Detective at obscenity trial testifies gory images looked fake

A Montreal detective testifying at a gore filmmaker's trial said she believed the images he created displayed simulated violence from the first time she saw them.

Rémy Couture is charged with corrupting morals

Jury must decide if photos taken down from Rémy Couture's gore website break Canada's obscenity law. 2:01

A Montreal detective testifying at a gore filmmaker's trial told jurors today she did not believe the images on his website were real.

Det.-Sgt. Christina Vlachos said the depravity of the website was the first thing noticed by the morality squad.

The team was investigating Rémy Couture, 35, after receiving complaints about the contents of his web page.

Couture, a special effects artist, was arrested and charged after a man from Austria stumbled upon his website and alerted authorities.

One of the films showed a muscular, tattooed man in a mask, appearing to eat a victim's intestines. In another, a barely dressed, blood-drenched woman was strapped to a bed with a large crucifix lying across her.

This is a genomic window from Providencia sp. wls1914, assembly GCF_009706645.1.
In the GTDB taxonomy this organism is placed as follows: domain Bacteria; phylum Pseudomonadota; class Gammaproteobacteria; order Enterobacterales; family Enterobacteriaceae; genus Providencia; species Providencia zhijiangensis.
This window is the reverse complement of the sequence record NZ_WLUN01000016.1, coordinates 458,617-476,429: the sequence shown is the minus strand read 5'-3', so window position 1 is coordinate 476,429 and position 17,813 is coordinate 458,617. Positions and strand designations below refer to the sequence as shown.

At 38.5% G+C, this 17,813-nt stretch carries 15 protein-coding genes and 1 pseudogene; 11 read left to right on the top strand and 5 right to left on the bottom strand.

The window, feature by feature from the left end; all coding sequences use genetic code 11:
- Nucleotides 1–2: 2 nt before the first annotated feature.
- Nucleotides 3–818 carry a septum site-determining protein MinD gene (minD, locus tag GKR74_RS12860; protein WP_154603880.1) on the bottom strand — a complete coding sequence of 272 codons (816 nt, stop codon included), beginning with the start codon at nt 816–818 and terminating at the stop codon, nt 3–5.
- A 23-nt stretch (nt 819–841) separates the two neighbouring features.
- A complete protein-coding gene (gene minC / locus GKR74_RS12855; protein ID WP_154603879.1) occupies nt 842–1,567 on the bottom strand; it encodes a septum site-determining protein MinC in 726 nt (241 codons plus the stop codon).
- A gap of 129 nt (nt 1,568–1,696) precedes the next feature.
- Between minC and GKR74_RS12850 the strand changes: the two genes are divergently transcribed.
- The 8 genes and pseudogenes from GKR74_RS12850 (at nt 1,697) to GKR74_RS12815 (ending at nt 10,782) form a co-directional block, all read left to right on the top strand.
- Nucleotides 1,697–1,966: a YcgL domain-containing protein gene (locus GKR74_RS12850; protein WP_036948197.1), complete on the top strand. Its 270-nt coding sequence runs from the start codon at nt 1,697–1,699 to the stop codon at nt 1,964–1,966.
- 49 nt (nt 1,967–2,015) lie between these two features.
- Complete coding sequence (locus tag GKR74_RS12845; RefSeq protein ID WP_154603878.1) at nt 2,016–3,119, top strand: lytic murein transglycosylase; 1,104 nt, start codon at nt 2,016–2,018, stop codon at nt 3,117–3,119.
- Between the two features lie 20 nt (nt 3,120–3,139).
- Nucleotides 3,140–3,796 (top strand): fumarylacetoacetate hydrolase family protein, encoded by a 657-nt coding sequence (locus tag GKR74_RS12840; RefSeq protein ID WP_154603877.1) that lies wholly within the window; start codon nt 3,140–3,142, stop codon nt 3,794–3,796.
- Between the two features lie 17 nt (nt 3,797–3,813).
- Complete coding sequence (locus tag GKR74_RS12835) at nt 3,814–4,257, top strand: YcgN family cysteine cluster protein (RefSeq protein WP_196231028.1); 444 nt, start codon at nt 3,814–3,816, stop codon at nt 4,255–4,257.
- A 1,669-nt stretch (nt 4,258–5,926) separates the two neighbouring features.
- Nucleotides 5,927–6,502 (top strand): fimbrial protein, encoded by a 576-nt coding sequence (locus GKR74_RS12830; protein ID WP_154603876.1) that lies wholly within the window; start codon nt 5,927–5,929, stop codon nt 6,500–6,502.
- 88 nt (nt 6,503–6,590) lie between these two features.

A pathologist working for Interpol in Austria examined the realistic, gruesome images and said he could not rule out the possibility that they depicted an actual murder or rape.

The Montreal detective said she and her colleague at Interpol Canada saw the images differently. She told jurors today she did not believe they showed actual acts of violence.

Couture said the images and video were staged scenes.

He pleaded not guilty to the charges in 2010.

Jurors will decide if material is obscene

Under the Criminal Code, it is illegal to publish or distribute materials that combine sex with horror, cruelty or violence. The photographs deemed offensive have been taken down from Couture's website.

Couture was charged with possession, production and circulation of obscene materials.

The prosecution said the pictures on Couture's website are a threat to the fundamental values of Canadian society.

Dozens of protesters attended a court hearing in 2010 and said his art should be protected by freedom of expression.

This is what his lawyers, Véronique Robert and Robert Doré, will try to prove in court.

The jury, made up of seven women and five men, was selected Monday. Most of the candidates said they felt they are able to watch horror film excerpts entered as evidence.

The prosecutors said jurors will have to decide whether the photos are obscene or not and if they represent a risk to people who are vulnerable and could act out after seeing them.

Crown prosecutors Geneviève Dagenais and Michel Pennou are expected to introduce five witnesses over the next two weeks.

Three police officers will testify about what they found on the internet while investigating Couture.

A court-appointed psychiatrist will take the stand, followed by a psychologist who specializes in the study of sexual delinquents and the effect of violent images on those people.